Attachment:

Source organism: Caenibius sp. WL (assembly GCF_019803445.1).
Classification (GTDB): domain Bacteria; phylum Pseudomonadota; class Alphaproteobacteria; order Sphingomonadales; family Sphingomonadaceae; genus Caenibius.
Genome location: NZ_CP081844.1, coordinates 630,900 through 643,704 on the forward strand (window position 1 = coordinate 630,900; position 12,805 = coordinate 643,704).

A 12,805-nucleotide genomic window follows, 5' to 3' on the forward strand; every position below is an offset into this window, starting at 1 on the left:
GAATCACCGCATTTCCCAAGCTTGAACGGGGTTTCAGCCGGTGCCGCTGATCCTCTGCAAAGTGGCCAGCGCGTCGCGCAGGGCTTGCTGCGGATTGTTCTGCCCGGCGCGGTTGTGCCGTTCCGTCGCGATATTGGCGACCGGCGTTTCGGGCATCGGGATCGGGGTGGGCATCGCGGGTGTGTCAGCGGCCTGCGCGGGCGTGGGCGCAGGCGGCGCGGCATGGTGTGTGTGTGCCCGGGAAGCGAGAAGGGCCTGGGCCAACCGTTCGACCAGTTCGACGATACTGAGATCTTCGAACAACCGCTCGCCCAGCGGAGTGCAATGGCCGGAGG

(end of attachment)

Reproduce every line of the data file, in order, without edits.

Source organism: Caenibius sp. WL (assembly GCF_019803445.1).
Classification (GTDB): domain Bacteria; phylum Pseudomonadota; class Alphaproteobacteria; order Sphingomonadales; family Sphingomonadaceae; genus Caenibius.
Genome location: NZ_CP081844.1, coordinates 630,900 through 643,704 on the forward strand (window position 1 = coordinate 630,900; position 12,805 = coordinate 643,704).

A 12,805-nucleotide genomic window follows, 5' to 3' on the forward strand; every position below is an offset into this window, starting at 1 on the left:
GAATCACCGCATTTCCCAAGCTTGAACGGGGTTTCAGCCGGTGCCGCTGATCCTCTGCAAAGTGGCCAGCGCGTCGCGCAGGGCTTGCTGCGGATTGTTCTGCCCGGCGCGGTTGTGCCGTTCCGTCGCGATATTGGCGACCGGCGTTTCGGGCATCGGGATCGGGGTGGGCATCGCGGGTGTGTCAGCGGCCTGCGCGGGCGTGGGCGCAGGCGGCGCGGCATGGTGTGTGTGTGCCCGGGAAGCGAGAAGGGCCTGGGCCAACCGTTCGACCAGTTCGACGATACTGAGATCTTCGAACAACCGCTCGCCCAGCGGAGTGCAATGGCCGGAGG